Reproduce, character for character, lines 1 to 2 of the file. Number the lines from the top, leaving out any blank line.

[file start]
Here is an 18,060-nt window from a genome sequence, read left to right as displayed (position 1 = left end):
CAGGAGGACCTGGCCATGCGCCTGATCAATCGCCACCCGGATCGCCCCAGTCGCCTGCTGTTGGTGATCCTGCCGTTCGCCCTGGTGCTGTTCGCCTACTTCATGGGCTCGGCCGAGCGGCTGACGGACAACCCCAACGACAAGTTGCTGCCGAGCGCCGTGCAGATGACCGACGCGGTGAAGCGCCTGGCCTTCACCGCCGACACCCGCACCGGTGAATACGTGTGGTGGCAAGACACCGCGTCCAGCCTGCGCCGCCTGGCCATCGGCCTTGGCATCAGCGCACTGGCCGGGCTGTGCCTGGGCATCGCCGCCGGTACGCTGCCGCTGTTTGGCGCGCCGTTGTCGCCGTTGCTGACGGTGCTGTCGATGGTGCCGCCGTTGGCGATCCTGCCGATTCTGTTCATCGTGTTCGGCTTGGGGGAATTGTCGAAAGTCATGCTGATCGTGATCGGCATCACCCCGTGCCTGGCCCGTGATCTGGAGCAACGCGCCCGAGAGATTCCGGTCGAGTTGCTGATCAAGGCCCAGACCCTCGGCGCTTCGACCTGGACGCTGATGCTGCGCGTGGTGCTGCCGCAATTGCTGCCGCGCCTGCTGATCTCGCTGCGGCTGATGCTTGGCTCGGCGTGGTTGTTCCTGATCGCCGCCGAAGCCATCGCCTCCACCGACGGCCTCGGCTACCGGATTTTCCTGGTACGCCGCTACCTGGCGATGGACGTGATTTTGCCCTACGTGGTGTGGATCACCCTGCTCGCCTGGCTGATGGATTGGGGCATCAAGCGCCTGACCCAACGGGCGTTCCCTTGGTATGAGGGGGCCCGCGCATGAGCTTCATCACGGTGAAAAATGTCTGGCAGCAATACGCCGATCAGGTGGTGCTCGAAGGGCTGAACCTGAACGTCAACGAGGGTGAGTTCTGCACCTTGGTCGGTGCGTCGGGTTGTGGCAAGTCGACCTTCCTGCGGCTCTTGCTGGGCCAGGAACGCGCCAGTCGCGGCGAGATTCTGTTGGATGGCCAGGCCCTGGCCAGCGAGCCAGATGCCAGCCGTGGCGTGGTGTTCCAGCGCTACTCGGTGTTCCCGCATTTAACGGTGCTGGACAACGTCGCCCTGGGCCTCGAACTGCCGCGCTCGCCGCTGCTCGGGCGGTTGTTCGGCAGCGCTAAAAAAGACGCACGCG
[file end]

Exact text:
Here is an 18,060-nt window from a genome sequence, read left to right as displayed (position 1 = left end):
CAGGAGGACCTGGCCATGCGCCTGATCAATCGCCACCCGGATCGCCCCAGTCGCCTGCTGTTGGTGATCCTGCCGTTCGCCCTGGTGCTGTTCGCCTACTTCATGGGCTCGGCCGAGCGGCTGACGGACAACCCCAACGACAAGTTGCTGCCGAGCGCCGTGCAGATGACCGACGCGGTGAAGCGCCTGGCCTTCACCGCCGACACCCGCACCGGTGAATACGTGTGGTGGCAAGACACCGCGTCCAGCCTGCGCCGCCTGGCCATCGGCCTTGGCATCAGCGCACTGGCCGGGCTGTGCCTGGGCATCGCCGCCGGTACGCTGCCGCTGTTTGGCGCGCCGTTGTCGCCGTTGCTGACGGTGCTGTCGATGGTGCCGCCGTTGGCGATCCTGCCGATTCTGTTCATCGTGTTCGGCTTGGGGGAATTGTCGAAAGTCATGCTGATCGTGATCGGCATCACCCCGTGCCTGGCCCGTGATCTGGAGCAACGCGCCCGAGAGATTCCGGTCGAGTTGCTGATCAAGGCCCAGACCCTCGGCGCTTCGACCTGGACGCTGATGCTGCGCGTGGTGCTGCCGCAATTGCTGCCGCGCCTGCTGATCTCGCTGCGGCTGATGCTTGGCTCGGCGTGGTTGTTCCTGATCGCCGCCGAAGCCATCGCCTCCACCGACGGCCTCGGCTACCGGATTTTCCTGGTACGCCGCTACCTGGCGATGGACGTGATTTTGCCCTACGTGGTGTGGATCACCCTGCTCGCCTGGCTGATGGATTGGGGCATCAAGCGCCTGACCCAACGGGCGTTCCCTTGGTATGAGGGGGCCCGCGCATGAGCTTCATCACGGTGAAAAATGTCTGGCAGCAATACGCCGATCAGGTGGTGCTCGAAGGGCTGAACCTGAACGTCAACGAGGGTGAGTTCTGCACCTTGGTCGGTGCGTCGGGTTGTGGCAAGTCGACCTTCCTGCGGCTCTTGCTGGGCCAGGAACGCGCCAGTCGCGGCGAGATTCTGTTGGATGGCCAGGCCCTGGCCAGCGAGCCAGATGCCAGCCGTGGCGTGGTGTTCCAGCGCTACTCGGTGTTCCCGCATTTAACGGTGCTGGACAACGTCGCCCTGGGCCTCGAACTGCCGCGCTCGCCGCTGCTCGGGCGGTTGTTCGGCAGCGCTAAAAAAGACGCACGCG